1. Give yourself empathy—silently or out loud. “Wow, it hurts to be yelled at for trying to protect you.”
  2. Remember you are the adult and the parent in the situation. This is part of the job. Helpful phrases from author Mary Sheedy Kurcinka include: “I do not fear your anger.” “I will help you follow the rule.”
  3. Let your child know that feelings are acceptable but that actions may not be. “You are angry with your sister. It is NOT okay to hit her.”
  4. Offer an acceptable action: “You may punch the couch cushion.”

Esther Schiedel is parent to three adults, grandparent to two boys, and a Certified Family Life Educator. She provides parenting education through classes and workshops through LBCC and through her business, Sharing Strengths. She became interested in parenting education when she became a parent and had a need for more information and support.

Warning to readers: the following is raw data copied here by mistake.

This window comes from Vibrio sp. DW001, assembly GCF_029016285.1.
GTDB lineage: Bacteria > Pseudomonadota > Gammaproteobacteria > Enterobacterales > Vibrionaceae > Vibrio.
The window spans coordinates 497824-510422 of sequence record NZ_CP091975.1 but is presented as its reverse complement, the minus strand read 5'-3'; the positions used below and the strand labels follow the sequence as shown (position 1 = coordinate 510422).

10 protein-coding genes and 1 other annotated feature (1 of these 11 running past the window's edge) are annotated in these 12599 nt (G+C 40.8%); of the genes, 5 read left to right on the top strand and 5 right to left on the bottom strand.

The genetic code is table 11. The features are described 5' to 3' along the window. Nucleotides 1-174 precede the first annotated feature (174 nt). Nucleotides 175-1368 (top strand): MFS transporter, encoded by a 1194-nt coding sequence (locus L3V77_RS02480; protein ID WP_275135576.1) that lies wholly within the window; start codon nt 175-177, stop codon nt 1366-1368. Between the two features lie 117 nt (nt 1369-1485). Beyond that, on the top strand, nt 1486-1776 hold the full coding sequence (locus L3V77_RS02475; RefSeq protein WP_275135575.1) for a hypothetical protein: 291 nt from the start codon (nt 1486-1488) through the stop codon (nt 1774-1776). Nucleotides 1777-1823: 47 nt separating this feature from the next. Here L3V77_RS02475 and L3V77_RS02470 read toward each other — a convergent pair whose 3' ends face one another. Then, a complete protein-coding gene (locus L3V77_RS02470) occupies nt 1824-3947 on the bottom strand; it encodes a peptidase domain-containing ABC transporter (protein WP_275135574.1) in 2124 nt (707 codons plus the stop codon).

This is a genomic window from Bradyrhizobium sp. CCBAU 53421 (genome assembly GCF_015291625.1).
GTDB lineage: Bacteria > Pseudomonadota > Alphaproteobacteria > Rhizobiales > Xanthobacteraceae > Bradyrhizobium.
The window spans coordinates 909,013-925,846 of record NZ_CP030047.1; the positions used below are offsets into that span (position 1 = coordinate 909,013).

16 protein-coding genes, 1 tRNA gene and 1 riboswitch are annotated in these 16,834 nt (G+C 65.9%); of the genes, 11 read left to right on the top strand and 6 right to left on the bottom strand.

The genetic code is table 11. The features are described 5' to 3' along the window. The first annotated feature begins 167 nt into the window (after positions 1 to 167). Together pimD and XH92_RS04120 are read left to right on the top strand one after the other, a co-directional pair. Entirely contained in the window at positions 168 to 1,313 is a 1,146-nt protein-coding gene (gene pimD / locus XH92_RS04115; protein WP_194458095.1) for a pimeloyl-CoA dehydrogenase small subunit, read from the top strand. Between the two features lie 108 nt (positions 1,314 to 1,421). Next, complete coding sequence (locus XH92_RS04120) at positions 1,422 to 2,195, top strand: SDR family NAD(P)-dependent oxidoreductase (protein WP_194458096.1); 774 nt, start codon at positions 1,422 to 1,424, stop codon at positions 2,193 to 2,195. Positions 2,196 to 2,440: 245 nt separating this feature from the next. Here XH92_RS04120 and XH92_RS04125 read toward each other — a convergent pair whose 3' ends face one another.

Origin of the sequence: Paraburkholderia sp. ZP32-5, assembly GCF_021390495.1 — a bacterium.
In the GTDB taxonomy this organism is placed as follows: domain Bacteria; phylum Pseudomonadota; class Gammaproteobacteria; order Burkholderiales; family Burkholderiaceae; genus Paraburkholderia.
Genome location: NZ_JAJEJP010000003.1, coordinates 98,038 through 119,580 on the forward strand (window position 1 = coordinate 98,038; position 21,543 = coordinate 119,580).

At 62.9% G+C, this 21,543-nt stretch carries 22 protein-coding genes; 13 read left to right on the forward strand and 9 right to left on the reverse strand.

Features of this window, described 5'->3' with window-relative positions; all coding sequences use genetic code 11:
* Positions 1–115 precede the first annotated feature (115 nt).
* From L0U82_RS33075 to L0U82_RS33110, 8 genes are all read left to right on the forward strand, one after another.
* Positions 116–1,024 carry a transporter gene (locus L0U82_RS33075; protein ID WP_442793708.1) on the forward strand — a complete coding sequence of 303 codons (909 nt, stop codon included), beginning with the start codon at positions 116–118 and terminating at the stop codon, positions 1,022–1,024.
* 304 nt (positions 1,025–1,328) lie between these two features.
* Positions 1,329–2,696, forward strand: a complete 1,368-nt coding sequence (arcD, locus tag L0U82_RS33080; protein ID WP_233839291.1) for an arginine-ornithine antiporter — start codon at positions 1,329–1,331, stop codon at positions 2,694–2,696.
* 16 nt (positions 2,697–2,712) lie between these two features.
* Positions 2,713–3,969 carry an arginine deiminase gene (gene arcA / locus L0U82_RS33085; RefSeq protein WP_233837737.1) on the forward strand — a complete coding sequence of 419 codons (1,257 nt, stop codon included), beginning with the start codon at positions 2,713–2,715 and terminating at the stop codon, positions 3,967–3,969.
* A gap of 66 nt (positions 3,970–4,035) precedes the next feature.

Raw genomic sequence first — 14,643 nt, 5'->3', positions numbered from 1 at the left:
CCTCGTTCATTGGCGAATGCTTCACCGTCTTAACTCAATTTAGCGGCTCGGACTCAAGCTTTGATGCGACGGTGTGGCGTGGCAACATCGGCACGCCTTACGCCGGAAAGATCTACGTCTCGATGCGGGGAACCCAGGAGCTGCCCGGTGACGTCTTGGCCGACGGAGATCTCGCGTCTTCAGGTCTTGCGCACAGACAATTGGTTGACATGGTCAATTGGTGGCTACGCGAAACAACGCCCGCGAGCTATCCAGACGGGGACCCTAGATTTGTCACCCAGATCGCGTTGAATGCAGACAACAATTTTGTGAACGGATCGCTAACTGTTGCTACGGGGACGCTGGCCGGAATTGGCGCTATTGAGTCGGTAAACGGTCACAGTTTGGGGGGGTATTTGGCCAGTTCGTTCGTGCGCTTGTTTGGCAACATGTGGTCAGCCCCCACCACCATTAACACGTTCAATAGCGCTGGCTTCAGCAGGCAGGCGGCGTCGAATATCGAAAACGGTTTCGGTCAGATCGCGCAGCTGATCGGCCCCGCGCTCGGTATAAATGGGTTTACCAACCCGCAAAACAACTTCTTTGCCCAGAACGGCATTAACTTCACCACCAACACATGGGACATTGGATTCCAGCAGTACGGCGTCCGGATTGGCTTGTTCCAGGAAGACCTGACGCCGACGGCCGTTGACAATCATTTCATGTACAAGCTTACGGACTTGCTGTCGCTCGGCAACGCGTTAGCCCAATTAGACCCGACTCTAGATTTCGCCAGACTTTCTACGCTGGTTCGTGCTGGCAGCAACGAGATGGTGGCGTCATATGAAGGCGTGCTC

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The Road to Success

What is the thing that we want most for our children? It sounds like a big question, but the answer most parents agree with is pretty simple. Success.

Success can be defined broadly or specifically.  We want our children to succeed at sports. We want our children to succeed in math. We want our children to succeed in school. We want our children to succeed in college. We want our children to succeed in their chosen professions. We want our children to experience successful interpersonal relationships. We want our children to succeed in raising their very own happy, healthy families. Generally, we want our children to succeed in life, however we define that.